Yes, it wasn't too long after I joined that the project began the research phase. I originally joined the company as a QA tester* for titles like FFX, Kingdom Hearts, and eventually went on to lead projects like Crystal Chronicles. When development on the global version of FFXI began, I worked on testing connectivity to the servers in Japan and PlayOnline. I also played the Japanese beta version of FFXI to test network conditions from our U.S. offices.* Quality Assurance teams, often referred to as “QA,” are staff members who evaluate games to locate and report any flaws.
And you’ve been watching over FFXI ever since, for these past 20 years. What were your thoughts on FFXI when it launched?
As we all know, FFXI being an MMORPG was a major change at the time compared to previous titles in the series. FFXI was not only an online game, which was still uncommon back then, but also essentially the first of its kind on game consoles. It was going to be a huge experience for many of us who grew up playing standalone RPGs alone in our rooms, and I was really looking forward to it. It was awesome how the latest title of the Japanese FF series became a global online phenomenon and provided everyone with the chance to meet other people around the world.
If you were playing during the beta test, that’d mean you were playing the Japanese version of the game.
That’s right. I played before launch as a QA tester, but I’ve also been playing my personal character since the level cap 60 era, so sometime before Rise of the Zilart was released. There were hardly any game strategy websites back then, so we had to do our own research for everything. I began to study and learn Japanese to better understand other players and also ask questions about anything I didn’t understand, and thanks to that, I was able to clear the Limit Break quest.
Wasn’t it difficult to learn Japanese?
It definitely was, but I figured there was no other way I’d be able to play FFXI and did my best. Back then, my friends would ask, “How fluent are you in Japanese?” and I’d respond, “I can read kanji—if it shows up in FFXI!” (laughs)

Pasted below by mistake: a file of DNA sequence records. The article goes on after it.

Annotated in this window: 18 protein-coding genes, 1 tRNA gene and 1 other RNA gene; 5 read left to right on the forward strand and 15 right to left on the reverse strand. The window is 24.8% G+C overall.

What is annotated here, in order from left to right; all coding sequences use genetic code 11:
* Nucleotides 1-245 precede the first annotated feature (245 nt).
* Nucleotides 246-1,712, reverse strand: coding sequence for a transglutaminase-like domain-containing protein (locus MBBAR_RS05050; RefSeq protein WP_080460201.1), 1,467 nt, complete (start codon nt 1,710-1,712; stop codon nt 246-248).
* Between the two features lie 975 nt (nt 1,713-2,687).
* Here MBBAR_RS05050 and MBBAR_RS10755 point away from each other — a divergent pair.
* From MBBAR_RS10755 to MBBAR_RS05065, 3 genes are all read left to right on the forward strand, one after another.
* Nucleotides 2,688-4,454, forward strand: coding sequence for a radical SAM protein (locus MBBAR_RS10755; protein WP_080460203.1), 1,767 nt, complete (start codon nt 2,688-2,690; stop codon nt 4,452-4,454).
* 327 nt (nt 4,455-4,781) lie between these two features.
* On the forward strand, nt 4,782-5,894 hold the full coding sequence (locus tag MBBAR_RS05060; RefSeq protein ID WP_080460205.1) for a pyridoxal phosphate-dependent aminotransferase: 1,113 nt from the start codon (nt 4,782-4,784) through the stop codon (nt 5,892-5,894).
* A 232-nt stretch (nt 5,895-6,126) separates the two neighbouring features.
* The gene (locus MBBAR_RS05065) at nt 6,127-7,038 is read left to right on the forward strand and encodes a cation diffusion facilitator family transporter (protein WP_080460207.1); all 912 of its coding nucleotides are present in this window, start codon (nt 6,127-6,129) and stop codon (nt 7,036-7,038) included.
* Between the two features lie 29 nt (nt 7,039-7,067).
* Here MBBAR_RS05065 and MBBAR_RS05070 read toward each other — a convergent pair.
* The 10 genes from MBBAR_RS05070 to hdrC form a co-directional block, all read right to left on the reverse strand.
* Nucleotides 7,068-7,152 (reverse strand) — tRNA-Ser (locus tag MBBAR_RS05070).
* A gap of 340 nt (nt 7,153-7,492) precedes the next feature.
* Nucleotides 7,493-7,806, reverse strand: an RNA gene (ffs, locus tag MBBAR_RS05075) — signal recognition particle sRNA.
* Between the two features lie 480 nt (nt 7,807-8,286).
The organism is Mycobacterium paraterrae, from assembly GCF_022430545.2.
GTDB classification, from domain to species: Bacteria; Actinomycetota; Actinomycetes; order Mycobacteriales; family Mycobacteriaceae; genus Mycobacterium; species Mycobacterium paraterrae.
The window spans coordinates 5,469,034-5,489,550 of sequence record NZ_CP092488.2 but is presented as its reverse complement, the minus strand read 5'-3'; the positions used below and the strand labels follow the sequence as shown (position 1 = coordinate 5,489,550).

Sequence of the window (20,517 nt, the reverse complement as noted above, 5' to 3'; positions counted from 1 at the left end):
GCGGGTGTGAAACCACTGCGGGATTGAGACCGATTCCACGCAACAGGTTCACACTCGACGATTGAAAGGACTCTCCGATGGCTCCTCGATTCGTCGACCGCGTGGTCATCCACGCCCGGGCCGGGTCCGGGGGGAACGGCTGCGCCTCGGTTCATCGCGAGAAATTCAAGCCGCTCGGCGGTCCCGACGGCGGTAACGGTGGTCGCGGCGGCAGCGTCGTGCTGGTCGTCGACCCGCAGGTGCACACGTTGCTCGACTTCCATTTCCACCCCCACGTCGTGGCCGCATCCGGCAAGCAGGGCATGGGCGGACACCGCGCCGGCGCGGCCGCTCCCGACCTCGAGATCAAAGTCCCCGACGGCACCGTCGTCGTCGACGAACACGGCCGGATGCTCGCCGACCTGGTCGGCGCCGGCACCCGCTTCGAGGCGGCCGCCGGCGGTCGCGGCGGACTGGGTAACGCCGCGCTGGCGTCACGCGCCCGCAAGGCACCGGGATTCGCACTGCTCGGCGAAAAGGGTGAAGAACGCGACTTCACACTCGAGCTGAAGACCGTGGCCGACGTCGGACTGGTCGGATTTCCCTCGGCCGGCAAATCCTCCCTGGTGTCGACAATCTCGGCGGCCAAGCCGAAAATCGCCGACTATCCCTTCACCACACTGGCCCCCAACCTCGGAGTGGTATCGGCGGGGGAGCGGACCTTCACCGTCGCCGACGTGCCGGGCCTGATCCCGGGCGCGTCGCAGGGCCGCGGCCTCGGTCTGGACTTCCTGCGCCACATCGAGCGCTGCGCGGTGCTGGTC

Anthony, you were a regular player when FFXI was released. Were you still in Japan at the time?
No, I was already living in Hawaii by the time the PlayStation 2 version came out. That made it difficult to get my hands on a PlayStation BB Unit, so I decided to wait for the Windows version to be released. Incidentally, my PC at the time wasn’t very powerful and I wasn’t sure if it would be able to run FFXI. But my then-girlfriend, now wife, gifted me a brand-new PC, which allowed me to play the Japanese version of FFXI.
The North American version was later released, bringing English players into the same Worlds as Japanese players. There were a lot of Japanese players who had no idea what the English shouts were saying, so as someone who’d been playing the Japanese version beforehand, I decided to step in as the mediator between the two parties and translate for both sides.
Between the Japanese and English versions, which do you find easier to understand?
They’re about the same for me. But personally, I feel that I ought to play Japanese games in their native language, so I play most of them in Japanese. That said, I play in both languages nowadays since I’m part of the Community team.
Do you have any memories from when you first started playing?
I started the game in Windurst, but when I was level 8 and only had 100 gil to my name, I ran from Mhaura to Selbina and set my home point there. I was stranded and only made it back to Windurst thanks to a gentlemanly Japanese Tarutaru wearing a subligar, who inspired me to become a subligar gentleman myself. (laughs)
* Part 2 will be available on December 14, 2022.